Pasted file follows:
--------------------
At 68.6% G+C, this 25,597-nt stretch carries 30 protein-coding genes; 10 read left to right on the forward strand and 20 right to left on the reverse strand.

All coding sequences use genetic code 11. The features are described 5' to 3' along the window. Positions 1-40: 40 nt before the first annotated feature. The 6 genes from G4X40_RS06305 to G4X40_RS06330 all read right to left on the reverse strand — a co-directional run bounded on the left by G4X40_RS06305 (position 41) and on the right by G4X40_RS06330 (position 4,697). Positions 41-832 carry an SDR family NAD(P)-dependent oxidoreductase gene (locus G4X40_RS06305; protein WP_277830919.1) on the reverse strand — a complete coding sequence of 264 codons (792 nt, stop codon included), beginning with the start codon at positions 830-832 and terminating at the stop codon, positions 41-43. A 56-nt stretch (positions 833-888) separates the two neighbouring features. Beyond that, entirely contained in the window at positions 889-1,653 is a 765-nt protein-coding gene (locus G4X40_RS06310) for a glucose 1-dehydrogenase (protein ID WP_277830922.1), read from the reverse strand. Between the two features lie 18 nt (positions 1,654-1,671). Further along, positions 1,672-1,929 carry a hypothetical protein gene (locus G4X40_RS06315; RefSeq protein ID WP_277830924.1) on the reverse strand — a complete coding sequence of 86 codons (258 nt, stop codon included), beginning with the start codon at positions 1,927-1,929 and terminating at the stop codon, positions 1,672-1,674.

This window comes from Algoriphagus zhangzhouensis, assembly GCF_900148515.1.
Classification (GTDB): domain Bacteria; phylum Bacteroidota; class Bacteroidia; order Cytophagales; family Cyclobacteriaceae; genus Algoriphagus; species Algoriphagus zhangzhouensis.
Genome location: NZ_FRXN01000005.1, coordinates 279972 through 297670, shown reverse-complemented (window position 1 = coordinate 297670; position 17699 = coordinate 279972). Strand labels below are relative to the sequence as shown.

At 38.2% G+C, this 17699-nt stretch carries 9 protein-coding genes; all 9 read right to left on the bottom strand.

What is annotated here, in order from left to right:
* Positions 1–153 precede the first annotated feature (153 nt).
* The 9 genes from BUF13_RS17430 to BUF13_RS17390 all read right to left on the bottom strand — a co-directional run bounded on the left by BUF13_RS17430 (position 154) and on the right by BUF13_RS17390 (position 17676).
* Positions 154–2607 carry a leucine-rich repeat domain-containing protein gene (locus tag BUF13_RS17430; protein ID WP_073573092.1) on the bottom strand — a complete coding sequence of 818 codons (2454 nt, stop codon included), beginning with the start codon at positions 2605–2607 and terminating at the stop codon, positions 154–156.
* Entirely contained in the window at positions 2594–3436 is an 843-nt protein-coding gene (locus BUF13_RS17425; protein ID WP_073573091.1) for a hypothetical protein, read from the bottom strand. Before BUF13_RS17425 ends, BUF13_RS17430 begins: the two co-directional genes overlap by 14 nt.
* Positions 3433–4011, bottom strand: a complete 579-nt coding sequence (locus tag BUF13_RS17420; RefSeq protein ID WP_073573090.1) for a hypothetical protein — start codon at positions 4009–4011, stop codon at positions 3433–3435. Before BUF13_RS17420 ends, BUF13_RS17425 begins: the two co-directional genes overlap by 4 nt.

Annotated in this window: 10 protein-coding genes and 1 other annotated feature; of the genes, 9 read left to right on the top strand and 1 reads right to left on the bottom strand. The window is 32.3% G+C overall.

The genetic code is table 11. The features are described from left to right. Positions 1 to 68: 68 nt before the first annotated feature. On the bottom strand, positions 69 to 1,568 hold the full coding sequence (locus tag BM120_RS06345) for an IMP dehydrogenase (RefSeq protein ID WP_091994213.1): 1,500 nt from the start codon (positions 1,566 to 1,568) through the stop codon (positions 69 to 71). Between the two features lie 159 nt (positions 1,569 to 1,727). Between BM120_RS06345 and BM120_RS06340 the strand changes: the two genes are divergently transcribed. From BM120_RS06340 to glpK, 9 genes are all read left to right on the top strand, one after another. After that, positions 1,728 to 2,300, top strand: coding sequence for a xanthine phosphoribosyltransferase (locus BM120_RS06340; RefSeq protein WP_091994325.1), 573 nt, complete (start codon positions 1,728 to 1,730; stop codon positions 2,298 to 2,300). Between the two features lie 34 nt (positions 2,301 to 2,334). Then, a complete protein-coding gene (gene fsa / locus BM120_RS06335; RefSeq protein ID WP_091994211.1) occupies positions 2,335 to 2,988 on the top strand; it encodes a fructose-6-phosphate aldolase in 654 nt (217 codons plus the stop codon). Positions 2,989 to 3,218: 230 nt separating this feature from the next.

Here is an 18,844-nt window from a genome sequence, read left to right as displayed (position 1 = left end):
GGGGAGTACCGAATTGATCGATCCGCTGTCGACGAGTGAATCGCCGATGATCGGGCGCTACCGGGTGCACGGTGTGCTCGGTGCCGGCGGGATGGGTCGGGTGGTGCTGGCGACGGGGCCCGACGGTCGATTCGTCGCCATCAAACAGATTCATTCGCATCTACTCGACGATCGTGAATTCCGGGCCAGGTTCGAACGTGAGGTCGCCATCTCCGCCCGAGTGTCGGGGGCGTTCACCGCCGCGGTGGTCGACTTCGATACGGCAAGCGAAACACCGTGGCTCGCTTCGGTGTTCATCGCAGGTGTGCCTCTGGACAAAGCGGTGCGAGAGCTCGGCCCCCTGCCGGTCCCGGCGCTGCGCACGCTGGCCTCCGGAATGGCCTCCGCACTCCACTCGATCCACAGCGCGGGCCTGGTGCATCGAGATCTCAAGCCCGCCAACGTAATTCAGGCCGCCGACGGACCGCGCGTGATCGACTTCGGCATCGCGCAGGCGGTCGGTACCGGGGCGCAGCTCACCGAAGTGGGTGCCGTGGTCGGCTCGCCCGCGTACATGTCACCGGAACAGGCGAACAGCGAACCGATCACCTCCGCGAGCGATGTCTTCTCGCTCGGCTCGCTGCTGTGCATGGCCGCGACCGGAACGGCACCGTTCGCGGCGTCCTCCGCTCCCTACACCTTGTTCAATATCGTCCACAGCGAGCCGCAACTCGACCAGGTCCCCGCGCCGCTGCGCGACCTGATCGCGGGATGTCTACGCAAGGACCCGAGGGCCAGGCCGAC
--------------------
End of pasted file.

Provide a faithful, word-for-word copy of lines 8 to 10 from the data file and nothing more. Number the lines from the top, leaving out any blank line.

* Positions 1–153 precede the first annotated feature (153 nt).
* The 9 genes from BUF13_RS17430 to BUF13_RS17390 all read right to left on the bottom strand — a co-directional run bounded on the left by BUF13_RS17430 (position 154) and on the right by BUF13_RS17390 (position 17676).
* Positions 154–2607 carry a leucine-rich repeat domain-containing protein gene (locus tag BUF13_RS17430; protein ID WP_073573092.1) on the bottom strand — a complete coding sequence of 818 codons (2454 nt, stop codon included), beginning with the start codon at positions 2605–2607 and terminating at the stop codon, positions 154–156.